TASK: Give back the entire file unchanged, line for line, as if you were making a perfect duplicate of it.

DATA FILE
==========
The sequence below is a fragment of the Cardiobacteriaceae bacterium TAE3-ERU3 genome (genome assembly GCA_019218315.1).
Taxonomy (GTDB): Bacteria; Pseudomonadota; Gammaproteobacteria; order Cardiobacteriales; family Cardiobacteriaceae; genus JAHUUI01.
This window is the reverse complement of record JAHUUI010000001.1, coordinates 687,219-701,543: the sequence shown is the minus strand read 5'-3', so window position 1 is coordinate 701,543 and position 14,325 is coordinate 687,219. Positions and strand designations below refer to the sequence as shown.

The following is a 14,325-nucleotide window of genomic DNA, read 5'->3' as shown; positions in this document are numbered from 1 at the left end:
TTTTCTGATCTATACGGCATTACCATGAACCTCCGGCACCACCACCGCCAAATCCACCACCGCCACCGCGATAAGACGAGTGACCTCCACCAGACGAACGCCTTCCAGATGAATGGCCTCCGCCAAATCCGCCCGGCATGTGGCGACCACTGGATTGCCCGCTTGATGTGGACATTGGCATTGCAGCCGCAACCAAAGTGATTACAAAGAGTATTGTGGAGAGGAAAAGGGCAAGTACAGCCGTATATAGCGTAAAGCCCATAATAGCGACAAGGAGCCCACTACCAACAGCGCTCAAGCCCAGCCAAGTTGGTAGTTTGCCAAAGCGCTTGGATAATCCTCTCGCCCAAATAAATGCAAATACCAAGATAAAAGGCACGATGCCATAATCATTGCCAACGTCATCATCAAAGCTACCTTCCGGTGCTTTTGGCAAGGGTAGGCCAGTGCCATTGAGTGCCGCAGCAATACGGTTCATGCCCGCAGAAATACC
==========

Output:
The sequence below is a fragment of the Cardiobacteriaceae bacterium TAE3-ERU3 genome (genome assembly GCA_019218315.1).
Taxonomy (GTDB): Bacteria; Pseudomonadota; Gammaproteobacteria; order Cardiobacteriales; family Cardiobacteriaceae; genus JAHUUI01.
This window is the reverse complement of record JAHUUI010000001.1, coordinates 687,219-701,543: the sequence shown is the minus strand read 5'-3', so window position 1 is coordinate 701,543 and position 14,325 is coordinate 687,219. Positions and strand designations below refer to the sequence as shown.

The following is a 14,325-nucleotide window of genomic DNA, read 5'->3' as shown; positions in this document are numbered from 1 at the left end:
TTTTCTGATCTATACGGCATTACCATGAACCTCCGGCACCACCACCGCCAAATCCACCACCGCCACCGCGATAAGACGAGTGACCTCCACCAGACGAACGCCTTCCAGATGAATGGCCTCCGCCAAATCCGCCCGGCATGTGGCGACCACTGGATTGCCCGCTTGATGTGGACATTGGCATTGCAGCCGCAACCAAAGTGATTACAAAGAGTATTGTGGAGAGGAAAAGGGCAAGTACAGCCGTATATAGCGTAAAGCCCATAATAGCGACAAGGAGCCCACTACCAACAGCGCTCAAGCCCAGCCAAGTTGGTAGTTTGCCAAAGCGCTTGGATAATCCTCTCGCCCAAATAAATGCAAATACCAAGATAAAAGGCACGATGCCATAATCATTGCCAACGTCATCATCAAAGCTACCTTCCGGTGCTTTTGGCAAGGGTAGGCCAGTGCCATTGAGTGCCGCAGCAATACGGTTCATGCCCGCAGAAATACC